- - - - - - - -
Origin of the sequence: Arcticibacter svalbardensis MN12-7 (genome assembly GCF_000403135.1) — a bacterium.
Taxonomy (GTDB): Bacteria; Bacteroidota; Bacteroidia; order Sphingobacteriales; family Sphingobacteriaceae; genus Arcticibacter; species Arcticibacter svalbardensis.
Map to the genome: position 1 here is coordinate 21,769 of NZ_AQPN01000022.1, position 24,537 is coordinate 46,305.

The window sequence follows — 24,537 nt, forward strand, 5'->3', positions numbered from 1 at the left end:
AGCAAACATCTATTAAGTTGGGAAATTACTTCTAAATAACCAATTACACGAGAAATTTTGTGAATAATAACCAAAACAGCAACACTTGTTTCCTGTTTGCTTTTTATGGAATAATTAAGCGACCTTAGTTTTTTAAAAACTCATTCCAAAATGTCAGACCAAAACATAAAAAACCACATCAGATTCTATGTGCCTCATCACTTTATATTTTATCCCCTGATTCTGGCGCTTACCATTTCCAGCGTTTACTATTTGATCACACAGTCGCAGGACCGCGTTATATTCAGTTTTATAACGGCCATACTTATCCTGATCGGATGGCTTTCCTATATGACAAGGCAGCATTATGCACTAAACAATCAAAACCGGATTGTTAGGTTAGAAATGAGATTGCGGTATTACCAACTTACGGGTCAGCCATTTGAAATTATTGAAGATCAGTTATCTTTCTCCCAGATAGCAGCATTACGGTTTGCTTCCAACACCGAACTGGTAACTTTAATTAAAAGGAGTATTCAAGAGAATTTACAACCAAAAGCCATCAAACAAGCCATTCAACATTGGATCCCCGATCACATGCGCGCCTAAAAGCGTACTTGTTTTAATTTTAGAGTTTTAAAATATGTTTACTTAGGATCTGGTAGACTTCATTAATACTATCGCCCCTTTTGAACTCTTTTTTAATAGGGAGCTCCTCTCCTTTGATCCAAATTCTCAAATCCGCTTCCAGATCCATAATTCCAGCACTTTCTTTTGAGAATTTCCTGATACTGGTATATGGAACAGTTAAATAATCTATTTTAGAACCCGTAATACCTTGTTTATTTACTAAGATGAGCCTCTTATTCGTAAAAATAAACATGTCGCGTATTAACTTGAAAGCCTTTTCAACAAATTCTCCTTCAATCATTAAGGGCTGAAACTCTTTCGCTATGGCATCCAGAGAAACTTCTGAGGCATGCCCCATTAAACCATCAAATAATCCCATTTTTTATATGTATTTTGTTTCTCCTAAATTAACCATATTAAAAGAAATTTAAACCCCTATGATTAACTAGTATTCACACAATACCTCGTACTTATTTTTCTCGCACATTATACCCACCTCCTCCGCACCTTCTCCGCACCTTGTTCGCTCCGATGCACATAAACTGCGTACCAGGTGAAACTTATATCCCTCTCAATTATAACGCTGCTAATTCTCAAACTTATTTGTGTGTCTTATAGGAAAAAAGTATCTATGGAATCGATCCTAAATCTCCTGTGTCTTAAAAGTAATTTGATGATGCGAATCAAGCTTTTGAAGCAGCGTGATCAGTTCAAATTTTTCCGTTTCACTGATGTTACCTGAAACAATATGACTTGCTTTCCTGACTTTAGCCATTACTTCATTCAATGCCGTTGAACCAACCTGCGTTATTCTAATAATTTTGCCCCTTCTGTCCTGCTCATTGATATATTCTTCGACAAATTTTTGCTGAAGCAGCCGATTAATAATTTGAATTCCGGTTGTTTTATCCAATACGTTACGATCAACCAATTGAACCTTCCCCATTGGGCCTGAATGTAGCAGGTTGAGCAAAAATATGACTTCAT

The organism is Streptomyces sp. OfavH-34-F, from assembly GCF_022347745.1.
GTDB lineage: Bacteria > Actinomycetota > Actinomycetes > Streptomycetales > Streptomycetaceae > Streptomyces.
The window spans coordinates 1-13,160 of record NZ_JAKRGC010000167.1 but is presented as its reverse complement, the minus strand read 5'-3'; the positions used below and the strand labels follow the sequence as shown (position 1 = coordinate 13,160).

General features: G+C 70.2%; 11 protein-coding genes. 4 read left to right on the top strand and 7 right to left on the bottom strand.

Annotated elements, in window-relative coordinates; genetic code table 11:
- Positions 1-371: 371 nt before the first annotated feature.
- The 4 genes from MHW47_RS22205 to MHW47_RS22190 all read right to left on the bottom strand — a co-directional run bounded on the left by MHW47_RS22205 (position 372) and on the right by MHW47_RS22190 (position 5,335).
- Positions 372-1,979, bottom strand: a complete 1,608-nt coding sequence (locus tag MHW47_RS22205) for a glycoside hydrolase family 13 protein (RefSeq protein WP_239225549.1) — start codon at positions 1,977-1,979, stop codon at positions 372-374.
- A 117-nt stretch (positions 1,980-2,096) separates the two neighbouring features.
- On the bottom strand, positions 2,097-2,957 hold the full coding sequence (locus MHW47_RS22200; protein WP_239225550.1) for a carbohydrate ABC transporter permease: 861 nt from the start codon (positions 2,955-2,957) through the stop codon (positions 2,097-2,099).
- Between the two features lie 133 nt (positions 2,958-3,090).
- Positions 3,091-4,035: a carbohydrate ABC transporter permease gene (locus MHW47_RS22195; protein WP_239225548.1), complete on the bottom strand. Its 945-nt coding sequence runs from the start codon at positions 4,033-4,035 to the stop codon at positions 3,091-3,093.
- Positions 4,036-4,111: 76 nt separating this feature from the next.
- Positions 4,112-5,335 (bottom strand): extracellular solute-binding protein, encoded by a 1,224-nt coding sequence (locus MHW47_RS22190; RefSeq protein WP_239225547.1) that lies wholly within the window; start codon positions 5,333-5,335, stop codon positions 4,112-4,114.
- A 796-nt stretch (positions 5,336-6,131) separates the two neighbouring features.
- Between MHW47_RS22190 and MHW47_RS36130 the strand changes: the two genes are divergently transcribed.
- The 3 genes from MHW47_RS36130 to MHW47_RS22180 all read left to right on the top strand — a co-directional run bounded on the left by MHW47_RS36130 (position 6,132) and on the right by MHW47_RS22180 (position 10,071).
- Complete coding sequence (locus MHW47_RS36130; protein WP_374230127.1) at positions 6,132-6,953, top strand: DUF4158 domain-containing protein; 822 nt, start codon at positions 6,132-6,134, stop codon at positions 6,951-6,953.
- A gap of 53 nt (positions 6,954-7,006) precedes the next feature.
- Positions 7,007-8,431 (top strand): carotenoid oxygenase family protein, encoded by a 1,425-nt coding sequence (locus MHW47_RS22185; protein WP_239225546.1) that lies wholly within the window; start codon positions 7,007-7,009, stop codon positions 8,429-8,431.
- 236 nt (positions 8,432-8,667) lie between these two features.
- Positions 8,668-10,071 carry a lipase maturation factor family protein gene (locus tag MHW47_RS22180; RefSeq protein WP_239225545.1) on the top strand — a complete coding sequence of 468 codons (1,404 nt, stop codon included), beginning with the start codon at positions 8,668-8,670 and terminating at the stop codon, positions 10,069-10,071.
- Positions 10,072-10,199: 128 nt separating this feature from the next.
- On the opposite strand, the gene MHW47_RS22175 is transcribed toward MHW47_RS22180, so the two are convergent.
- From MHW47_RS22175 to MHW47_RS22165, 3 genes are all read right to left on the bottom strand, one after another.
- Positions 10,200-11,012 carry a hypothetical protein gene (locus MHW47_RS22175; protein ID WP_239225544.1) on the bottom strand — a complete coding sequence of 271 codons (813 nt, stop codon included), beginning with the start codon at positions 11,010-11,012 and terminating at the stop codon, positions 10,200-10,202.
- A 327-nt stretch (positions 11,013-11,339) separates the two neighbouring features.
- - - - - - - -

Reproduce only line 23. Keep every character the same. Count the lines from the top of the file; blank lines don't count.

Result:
- Complete coding sequence (locus MHW47_RS36130; protein WP_374230127.1) at positions 6,132-6,953, top strand: DUF4158 domain-containing protein; 822 nt, start codon at positions 6,132-6,134, stop codon at positions 6,951-6,953.